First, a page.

I feel the urge to correct myself. Curses, foiled again, and so forth (see Comments). Yes, Elizabeth Jane Howard wrote 'Three Miles Up'. I can't recall if Aickman wrote any stories about canals. Perhaps the subject was too evocative of the daily grind to be inspiring. 

Thursday, 24 July 2008

The Great New One consolidates his hold on America

Is the Flying Spaghetti Monster a mutant being from beyond the stars? Or just a very tasty idea? I'm sure Lovecraft, a lover of spaghetti-Os (or hoops, as we call 'em) would have approved.

Wednesday, 23 July 2008

The Ramones pay tribute to Stephen King

I spend far to much time on the interweb looking at things I shouldn't. And at old pop videos. This one was new to me. I was enjoying 'I wanna be sedated', 'The KKK took my baby away' and so on, and then I found that the lads had gone a bit more Goth than usual.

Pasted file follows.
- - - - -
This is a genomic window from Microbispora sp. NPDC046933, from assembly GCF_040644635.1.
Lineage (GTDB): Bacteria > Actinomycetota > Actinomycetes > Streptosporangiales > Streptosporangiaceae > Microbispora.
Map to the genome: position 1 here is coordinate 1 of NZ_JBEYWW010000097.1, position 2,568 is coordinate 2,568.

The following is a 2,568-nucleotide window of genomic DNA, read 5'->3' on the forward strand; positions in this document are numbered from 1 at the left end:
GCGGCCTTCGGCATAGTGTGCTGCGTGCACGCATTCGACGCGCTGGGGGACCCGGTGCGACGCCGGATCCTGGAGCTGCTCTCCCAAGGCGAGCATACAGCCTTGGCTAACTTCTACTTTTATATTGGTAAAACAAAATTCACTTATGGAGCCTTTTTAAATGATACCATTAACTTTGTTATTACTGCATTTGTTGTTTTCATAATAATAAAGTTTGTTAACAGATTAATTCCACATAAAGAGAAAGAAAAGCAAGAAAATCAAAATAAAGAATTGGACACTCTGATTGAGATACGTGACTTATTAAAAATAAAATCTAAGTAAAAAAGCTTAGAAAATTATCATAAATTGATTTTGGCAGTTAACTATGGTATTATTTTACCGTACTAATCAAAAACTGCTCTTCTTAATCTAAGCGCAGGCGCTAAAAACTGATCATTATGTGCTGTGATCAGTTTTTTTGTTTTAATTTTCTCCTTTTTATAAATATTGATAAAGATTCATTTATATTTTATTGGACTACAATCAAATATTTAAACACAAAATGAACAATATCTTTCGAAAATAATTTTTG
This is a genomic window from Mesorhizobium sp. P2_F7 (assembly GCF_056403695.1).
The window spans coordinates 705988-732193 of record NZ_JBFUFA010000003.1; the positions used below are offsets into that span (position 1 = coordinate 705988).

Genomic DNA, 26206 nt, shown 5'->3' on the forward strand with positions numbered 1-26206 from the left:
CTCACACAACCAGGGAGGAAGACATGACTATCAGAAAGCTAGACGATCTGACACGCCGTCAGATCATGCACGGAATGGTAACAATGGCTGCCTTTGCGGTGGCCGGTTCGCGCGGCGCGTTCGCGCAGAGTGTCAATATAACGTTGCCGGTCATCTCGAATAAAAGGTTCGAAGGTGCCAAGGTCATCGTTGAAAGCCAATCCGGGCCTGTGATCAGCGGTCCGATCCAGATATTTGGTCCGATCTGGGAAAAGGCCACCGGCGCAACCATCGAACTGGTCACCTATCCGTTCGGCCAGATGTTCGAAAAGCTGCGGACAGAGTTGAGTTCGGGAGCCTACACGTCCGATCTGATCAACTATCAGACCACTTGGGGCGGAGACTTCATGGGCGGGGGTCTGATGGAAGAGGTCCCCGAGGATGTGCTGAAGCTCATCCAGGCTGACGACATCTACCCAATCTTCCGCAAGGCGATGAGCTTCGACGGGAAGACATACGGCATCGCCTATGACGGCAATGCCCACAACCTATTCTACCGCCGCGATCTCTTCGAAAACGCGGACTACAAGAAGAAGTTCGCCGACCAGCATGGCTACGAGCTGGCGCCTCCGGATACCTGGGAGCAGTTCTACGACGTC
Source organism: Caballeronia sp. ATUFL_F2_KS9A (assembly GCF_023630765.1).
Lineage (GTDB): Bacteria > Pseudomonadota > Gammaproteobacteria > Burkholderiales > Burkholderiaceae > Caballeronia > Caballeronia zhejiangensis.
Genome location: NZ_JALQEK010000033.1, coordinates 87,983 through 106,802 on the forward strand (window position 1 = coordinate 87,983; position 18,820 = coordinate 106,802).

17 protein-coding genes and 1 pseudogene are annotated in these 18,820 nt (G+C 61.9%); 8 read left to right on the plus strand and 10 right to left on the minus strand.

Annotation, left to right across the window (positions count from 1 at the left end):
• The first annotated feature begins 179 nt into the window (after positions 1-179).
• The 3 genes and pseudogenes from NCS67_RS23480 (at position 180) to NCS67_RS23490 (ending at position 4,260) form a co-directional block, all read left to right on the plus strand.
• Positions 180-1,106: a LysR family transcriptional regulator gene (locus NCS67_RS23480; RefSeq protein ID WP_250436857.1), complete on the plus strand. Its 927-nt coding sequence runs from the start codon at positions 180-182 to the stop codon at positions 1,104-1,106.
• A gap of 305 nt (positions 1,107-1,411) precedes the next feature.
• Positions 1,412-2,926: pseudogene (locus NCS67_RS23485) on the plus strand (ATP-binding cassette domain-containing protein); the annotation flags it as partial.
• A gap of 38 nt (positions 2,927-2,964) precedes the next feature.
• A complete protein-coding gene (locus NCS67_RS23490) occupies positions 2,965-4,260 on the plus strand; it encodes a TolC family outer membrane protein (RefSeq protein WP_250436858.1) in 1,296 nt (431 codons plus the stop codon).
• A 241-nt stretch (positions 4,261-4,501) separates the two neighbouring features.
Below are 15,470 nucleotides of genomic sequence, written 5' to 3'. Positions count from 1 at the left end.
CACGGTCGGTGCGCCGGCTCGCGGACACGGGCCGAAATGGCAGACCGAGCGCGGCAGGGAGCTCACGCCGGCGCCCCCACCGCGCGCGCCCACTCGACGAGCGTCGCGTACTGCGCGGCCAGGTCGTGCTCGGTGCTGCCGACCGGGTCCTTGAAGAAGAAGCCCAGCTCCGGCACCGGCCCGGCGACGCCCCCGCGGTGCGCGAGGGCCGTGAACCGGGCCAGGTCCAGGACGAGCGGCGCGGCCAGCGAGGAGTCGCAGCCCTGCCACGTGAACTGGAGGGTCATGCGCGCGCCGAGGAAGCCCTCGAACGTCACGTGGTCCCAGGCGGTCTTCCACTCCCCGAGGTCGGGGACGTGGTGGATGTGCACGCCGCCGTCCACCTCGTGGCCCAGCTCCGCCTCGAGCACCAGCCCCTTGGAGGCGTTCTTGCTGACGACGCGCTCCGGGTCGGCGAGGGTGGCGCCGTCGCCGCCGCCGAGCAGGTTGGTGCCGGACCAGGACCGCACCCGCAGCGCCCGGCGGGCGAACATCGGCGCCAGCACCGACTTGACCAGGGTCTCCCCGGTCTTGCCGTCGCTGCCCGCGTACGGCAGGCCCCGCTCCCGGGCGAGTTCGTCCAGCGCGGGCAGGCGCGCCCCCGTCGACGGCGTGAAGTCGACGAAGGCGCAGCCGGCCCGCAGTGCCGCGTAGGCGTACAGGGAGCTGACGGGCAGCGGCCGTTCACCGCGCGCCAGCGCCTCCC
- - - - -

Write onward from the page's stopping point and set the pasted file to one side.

Somehow - and I feel my passport catching fire as I type this - I always felt the Ramones were more authentic than the British punk/New Wave bands. Not that I didn't appreciate the home grown talent, much of it truly prodigious. But rock 'n' roll is American music, after all. 

Monday, 21 July 2008

Lovecraft on the BBC, or vice-versa

Some philanthropist (possibly a Reformed Dagonite) has posted a BBC Radio 3 documentary about Lovecraft on YouTube. It's divided into chapters and each is nicely illustrated with pics of the man and his monsters. Listen and enjoy - I missed it the first time round. 

The older I become, the more I 'get' Lovecraft. His humour, his style, his sly way with a cosmos, all appeal to something rather deep and possibly unhealthy in my godless subconscious. I also like tentacles, which probably helps. 

Saturday, 19 July 2008